Last edited by Fuukanou; 12-25-2018 at 01:50 PM.
    [Notice: the preceding post was written by someone with a poor grasp of the Japanese language. If you could correct me when I make mistakes, it'd be much appreciated.]

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    Default Re: What is Your Romaji Style?

    Quote Originally Posted by Lost247365 View Post
    ...
    I also begin my lines with capitals, unless there are clear sentence distinctions between paragraphs. You will occasionally find lyrics where entire sentences are written, down to the full stop.

    Honestly, meshing a lot of the particles together looks too messy to my eyes, though some are necessary to do so.
    "Sono", like you mentioned, is a great example. So is "itsuka" any most other words ending in "ka", for that matter. "Dareka" and "nanika" I will always write together than separated.

    I also prefer to write out entire long vowels (ou, oo) rather than using macrons.
    It's especially preferable when it comes to lyrics, because these individual sounds can be emphasised by the singer within the song at times.
    I am consistent with this rule, however, and continue to write familiar names in this style. So, Tokyo is "Toukyou" and Kyoto is "Kyouto".



    Quote Originally Posted by Fuukanou View Post
    ...
    Likewise, I also use "shi", "chi", "tsu", "sho", etc. over the Nihon-shiki variations.
    I also find myself accidentally slipping them into my romanisations these days, because it's just so much quicker to type that way in Japanese. ^_^;

    "I find the effort pressing caps lock or shift far outweighs the benefits of capitals for katakana"
    Pffft. That's so lazy, but it's not like I can't relate. XD
    You are right. The reader won't necessarily realise its intended purpose, but I think if they read enough lyric pages, then they would probably catch on to some inclination.

    "-ている, -てしまう is -te iru and -te shimau."
    This used to be my way as well, and it's always been something to conflict me. To the point that I may even change my mind again in future, probably.
    The words just look so broken writing them in that way. I probably shouldn't mind as much, seeing as they're coming from from a "te" form, but... ugh. It's one of those situations where it's hard to equate because it's a clear distinction in differences between our two languages in regards to how we handle our words and sentences.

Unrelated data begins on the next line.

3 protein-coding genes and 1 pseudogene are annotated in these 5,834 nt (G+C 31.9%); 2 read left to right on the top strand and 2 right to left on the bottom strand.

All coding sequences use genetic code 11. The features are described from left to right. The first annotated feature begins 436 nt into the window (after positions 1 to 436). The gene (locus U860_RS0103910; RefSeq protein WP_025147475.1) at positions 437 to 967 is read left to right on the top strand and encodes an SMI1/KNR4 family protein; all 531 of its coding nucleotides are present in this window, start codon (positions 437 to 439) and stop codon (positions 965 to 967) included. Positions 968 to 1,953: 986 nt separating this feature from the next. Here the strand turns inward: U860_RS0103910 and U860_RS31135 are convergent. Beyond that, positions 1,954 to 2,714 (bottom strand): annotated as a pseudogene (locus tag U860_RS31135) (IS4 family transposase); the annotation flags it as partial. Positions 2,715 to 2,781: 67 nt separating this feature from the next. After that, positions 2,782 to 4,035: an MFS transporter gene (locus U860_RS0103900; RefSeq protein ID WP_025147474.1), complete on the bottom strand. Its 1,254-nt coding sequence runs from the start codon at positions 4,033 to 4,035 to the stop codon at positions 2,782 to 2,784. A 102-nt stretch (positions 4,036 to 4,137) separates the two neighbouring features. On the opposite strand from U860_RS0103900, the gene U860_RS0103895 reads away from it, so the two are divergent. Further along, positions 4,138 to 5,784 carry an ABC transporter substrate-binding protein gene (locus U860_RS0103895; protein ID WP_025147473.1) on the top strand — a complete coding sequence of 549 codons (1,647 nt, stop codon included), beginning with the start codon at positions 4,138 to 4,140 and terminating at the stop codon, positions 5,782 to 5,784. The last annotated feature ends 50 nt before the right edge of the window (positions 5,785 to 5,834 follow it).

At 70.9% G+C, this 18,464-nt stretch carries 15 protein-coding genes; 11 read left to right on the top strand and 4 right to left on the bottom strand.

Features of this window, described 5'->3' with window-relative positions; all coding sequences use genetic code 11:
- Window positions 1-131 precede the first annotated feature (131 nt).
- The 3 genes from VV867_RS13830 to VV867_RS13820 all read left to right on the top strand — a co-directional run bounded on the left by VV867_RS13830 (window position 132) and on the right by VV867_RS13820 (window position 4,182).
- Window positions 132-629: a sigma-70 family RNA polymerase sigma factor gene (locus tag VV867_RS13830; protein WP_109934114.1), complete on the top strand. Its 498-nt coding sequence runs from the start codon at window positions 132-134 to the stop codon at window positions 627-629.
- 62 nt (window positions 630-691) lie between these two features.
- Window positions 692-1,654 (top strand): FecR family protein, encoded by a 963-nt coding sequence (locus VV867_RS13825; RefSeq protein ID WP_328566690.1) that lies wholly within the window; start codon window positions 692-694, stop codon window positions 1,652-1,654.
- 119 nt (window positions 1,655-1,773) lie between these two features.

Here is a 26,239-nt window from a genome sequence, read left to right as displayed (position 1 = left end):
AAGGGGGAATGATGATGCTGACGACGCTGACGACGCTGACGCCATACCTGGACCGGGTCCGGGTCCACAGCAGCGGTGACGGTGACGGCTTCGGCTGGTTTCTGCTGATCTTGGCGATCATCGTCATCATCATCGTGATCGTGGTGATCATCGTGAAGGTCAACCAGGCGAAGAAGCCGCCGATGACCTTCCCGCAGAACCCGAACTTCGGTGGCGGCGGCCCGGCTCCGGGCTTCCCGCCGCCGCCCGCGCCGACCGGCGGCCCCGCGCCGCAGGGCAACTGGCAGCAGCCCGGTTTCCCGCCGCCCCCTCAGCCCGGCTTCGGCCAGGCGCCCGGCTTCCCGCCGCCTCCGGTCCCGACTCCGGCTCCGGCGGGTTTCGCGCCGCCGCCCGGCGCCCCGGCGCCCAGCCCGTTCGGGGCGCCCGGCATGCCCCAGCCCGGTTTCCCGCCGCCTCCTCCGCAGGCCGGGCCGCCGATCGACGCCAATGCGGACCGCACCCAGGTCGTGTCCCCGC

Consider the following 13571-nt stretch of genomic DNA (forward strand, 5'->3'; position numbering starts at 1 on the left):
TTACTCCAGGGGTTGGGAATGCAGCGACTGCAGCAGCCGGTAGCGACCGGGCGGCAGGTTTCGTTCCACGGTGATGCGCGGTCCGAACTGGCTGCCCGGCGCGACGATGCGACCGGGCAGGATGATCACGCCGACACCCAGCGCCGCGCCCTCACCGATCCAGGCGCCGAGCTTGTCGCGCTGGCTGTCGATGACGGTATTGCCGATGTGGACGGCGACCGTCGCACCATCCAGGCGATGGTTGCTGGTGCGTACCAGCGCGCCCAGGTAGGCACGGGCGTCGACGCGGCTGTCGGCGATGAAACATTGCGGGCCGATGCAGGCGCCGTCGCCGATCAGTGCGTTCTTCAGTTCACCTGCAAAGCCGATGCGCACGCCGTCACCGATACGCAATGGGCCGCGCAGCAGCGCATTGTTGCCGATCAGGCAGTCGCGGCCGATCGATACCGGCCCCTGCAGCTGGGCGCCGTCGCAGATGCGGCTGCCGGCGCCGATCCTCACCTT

I think I prefer those types of auxiliaries to be connected to the verb in question, but I also understand separating the two due to how long they can get. At the same time, English has a lot of transitive verbs that appear equally as long, so maybe it's fine? Damn, this hurts my head.
    But, yeah. Contractions should always been joined to the previous.

    I don't think romanisation will ever be perfect. At least Japanese romanisation and Chinese pinyin are easier to swallow than South Korean romanisation. I could rant about that one all day.
    Last edited by Hikarin; 12-26-2018 at 08:32 AM.

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    Default Re: What is Your Romaji Style?

    Conversion Preferences

    This is all what I do now, what I did way in the past was probably a little inconsistent.

    は => wa
    へ => e
    を => wo
    づ => zu (I'm sooorry I just really hate how 'dzu' looks)
    ぢ => *stares at it for five years wondering if she's ever run into it during transliterations* ...I... don't... know? (I suppose 'ji' would make the most sense in my case considering my 'zu' situation, but since when do I make sense?)
    ん => n

    Use of Capitals for Katakana

    These days I capitalize when there's katakana (when it makes something look ridiculous it does make me question my decision), though I think way back in the past there may have been times when I didn't or maybe I just put the English equivalent word?

    Due to the fact that I often had help from people regarding spacing while transliterating I have a huge consistency issue and can't really say I do much of anything a certain way other than what I mentioned above at this point = w=. I appreciate the people that put up with my dumb butt.
    Last edited by Sakura Koneko; 12-27-2018 at 10:42 PM.